Chilean Empanadas, Piño Empanadas, made with ground beef, onions and spices should be a staple in everyone’s home . It’s a savory treat in every bite of this delicious hand-held meat pie. It’s a great dish for any party, and perfect for a Chilean Independence Day party, if you are holding one tonight.
You know how a smell or a food can instantly take you back to a place and time in your memory? That’s what empanadas do for me. On a cool, dreary day in Minnesota baking these puts me back in Chile- to my ocean views up in the hills, the micro buses and the joyous way Chileans celebrate their country and themselves!
When I lived in Chile I couldn’t get enough of the empanadas, but couldn’t figure out how to make one, everyone had their own style and recipe, held close, and rarely shared. I lucked out though when a close “family” member made them for our 18 de septiembre (Chilean Independence Day) celebrations. After one bite I knew I had to learn how to make hers. So a few weekends later I, the gringa, and some other gracious ladies gathered in her tiny kitchen to make empanadas and drink pisco sours, like any good Chilean get-together demands.
It was an afternoon full of fun, laughter, messes and great food! And I learned how to make empanadas, which was the best part. Now every time I bite into empanadas it takes me back to that kitchen…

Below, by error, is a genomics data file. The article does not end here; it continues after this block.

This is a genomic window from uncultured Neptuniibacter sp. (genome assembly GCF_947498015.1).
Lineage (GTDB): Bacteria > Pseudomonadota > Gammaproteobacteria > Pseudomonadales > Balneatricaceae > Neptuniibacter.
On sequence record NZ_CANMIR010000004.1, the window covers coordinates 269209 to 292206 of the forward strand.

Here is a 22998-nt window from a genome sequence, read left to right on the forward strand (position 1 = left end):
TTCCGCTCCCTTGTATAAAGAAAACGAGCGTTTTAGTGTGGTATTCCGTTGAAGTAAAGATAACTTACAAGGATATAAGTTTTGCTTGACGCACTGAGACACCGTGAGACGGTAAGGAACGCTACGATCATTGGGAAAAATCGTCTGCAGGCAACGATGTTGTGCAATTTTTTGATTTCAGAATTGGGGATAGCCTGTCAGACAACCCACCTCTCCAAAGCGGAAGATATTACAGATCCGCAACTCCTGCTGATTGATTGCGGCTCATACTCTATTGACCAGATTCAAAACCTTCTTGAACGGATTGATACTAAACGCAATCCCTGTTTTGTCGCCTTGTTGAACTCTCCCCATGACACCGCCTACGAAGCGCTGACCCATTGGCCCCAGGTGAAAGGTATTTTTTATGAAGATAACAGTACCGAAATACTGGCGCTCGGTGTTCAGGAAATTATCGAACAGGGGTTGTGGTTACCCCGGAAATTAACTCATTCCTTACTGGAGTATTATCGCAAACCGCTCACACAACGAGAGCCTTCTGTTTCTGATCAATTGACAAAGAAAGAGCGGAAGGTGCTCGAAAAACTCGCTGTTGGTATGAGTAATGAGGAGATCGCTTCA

I am not going to lie, but this is a time consuming recipe. Lots of steps, but oh so worth it. You might want to double the recipe though, as one is never enough and if you’re going to do the work, you might as well have the empanadas to show for it!
Pino Empanada Recipe
I always cook the meat portion of the empanadas first. The meat mixture needs to cool before being placed in the dough, so I have found it’s a more efficient use of my time to cook it first. I tried to break the recipe up in sections so that you can move things around to how it works best for you.
The onions get cooked first, so that they’re soft and cooked down. Then pretty much everything else gets aded in: garlic, meat, spices, and pepper.
Mix everything up and around so that the meat can brown evenly.
Please note: I enjoy the extra flavor the pepper gives so I chop my pepper up small and include it in my pino meat. This is not typical, my recipe reads to leave the pepper in large pieces so you can pick it out once the meat mix is done cooking. This way the flavor of the pepper is in your meat, but the pepper itself is not. Completely up to you how you do it.
Once the meat is cooked put it off to the side to cool and move on to making the dough- my favorite part, as you get to use your hands!
Making the Dough:
The dough is pretty straight forward- add together your salt, flour and butter, then add in the water, slowly. Mix with your hands until you have a nice, smooth ball.
Cut the dough “log” into pieces, about one inch thick (give or take). You should be able to get about 15 slices out of your log.
Place about 4 serving spoonfuls of the pino meat mixture into the center of the dough. A quarter egg slice goes in one corner, and a black olive in the other. If you like raisins feel free to sprinkle them throughout as well. Then fold it up.
Coating the Empanada for Baking:
Combine two egg yolks with a little less than 1 tsp. of powdered milk so that the mix is still wet and sticky.
Place them in the preheated oven (at 375° F) and cook for about 20 minutes. Pull out and serve warm!
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